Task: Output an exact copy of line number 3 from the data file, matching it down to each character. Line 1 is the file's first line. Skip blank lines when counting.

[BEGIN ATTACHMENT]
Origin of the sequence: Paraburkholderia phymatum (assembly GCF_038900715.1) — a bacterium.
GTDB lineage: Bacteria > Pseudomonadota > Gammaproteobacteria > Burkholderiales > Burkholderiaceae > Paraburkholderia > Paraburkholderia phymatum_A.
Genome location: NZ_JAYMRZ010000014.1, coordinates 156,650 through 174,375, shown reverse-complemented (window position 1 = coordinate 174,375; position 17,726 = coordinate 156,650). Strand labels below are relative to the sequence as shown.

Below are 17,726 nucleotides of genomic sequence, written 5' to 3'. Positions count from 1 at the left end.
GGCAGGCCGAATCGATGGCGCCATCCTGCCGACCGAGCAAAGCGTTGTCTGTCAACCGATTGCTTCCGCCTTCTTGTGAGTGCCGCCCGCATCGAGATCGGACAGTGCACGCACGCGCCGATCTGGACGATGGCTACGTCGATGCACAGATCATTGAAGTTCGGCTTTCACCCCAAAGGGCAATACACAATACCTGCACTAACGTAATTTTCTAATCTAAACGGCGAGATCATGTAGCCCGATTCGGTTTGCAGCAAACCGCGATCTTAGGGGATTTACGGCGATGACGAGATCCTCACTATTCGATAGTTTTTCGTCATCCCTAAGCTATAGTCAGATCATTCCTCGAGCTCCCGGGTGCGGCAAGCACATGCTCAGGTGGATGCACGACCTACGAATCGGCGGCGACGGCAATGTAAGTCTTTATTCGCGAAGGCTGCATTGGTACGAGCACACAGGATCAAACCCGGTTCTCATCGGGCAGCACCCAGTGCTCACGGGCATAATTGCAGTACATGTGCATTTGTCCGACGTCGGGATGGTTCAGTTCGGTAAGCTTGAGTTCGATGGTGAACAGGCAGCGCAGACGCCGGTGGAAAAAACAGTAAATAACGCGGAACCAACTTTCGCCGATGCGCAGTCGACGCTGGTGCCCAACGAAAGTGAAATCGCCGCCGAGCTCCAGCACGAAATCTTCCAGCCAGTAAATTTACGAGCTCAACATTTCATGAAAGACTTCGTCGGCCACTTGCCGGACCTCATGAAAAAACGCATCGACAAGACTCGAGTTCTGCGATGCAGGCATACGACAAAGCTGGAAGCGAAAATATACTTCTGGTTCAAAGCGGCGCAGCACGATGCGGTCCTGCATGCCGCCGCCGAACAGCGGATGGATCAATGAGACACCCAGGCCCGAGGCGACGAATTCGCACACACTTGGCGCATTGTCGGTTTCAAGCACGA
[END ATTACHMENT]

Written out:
Genome location: NZ_JAYMRZ010000014.1, coordinates 156,650 through 174,375, shown reverse-complemented (window position 1 = coordinate 174,375; position 17,726 = coordinate 156,650). Strand labels below are relative to the sequence as shown.